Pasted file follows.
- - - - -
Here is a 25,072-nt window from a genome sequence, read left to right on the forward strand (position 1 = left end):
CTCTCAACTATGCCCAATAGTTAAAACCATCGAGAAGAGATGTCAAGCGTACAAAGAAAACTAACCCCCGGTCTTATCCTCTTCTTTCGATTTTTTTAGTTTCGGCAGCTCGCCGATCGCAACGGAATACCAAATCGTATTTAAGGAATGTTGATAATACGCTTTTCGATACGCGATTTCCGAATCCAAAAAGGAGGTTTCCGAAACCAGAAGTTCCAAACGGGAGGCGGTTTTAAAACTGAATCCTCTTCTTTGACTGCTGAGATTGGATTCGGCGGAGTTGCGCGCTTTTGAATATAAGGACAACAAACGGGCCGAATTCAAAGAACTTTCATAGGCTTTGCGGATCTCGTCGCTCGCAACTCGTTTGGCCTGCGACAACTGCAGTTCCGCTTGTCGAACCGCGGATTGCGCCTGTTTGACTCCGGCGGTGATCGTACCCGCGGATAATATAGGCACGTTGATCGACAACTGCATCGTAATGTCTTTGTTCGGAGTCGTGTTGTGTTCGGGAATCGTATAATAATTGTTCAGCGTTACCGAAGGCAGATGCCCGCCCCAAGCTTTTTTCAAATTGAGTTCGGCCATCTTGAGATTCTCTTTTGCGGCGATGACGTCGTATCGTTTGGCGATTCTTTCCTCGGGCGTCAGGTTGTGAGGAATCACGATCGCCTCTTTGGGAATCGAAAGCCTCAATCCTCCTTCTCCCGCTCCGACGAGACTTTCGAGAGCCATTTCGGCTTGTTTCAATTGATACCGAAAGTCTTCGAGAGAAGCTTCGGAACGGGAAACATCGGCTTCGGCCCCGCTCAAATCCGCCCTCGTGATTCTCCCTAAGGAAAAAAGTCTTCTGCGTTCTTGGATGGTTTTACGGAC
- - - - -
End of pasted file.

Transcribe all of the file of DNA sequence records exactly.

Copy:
Here is a 25,072-nt window from a genome sequence, read left to right on the forward strand (position 1 = left end):
CTCTCAACTATGCCCAATAGTTAAAACCATCGAGAAGAGATGTCAAGCGTACAAAGAAAACTAACCCCCGGTCTTATCCTCTTCTTTCGATTTTTTTAGTTTCGGCAGCTCGCCGATCGCAACGGAATACCAAATCGTATTTAAGGAATGTTGATAATACGCTTTTCGATACGCGATTTCCGAATCCAAAAAGGAGGTTTCCGAAACCAGAAGTTCCAAACGGGAGGCGGTTTTAAAACTGAATCCTCTTCTTTGACTGCTGAGATTGGATTCGGCGGAGTTGCGCGCTTTTGAATATAAGGACAACAAACGGGCCGAATTCAAAGAACTTTCATAGGCTTTGCGGATCTCGTCGCTCGCAACTCGTTTGGCCTGCGACAACTGCAGTTCCGCTTGTCGAACCGCGGATTGCGCCTGTTTGACTCCGGCGGTGATCGTACCCGCGGATAATATAGGCACGTTGATCGACAACTGCATCGTAATGTCTTTGTTCGGAGTCGTGTTGTGTTCGGGAATCGTATAATAATTGTTCAGCGTTACCGAAGGCAGATGCCCGCCCCAAGCTTTTTTCAAATTGAGTTCGGCCATCTTGAGATTCTCTTTTGCGGCGATGACGTCGTATCGTTTGGCGATTCTTTCCTCGGGCGTCAGGTTGTGAGGAATCACGATCGCCTCTTTGGGAATCGAAAGCCTCAATCCTCCTTCTCCCGCTCCGACGAGACTTTCGAGAGCCATTTCGGCTTGTTTCAATTGATACCGAAAGTCTTCGAGAGAAGCTTCGGAACGGGAAACATCGGCTTCGGCCCCGCTCAAATCCGCCCTCGTGATTCTCCCTAAGGAAAAAAGTCTTCTGCGTTCTTGGATGGTTTTACGGAC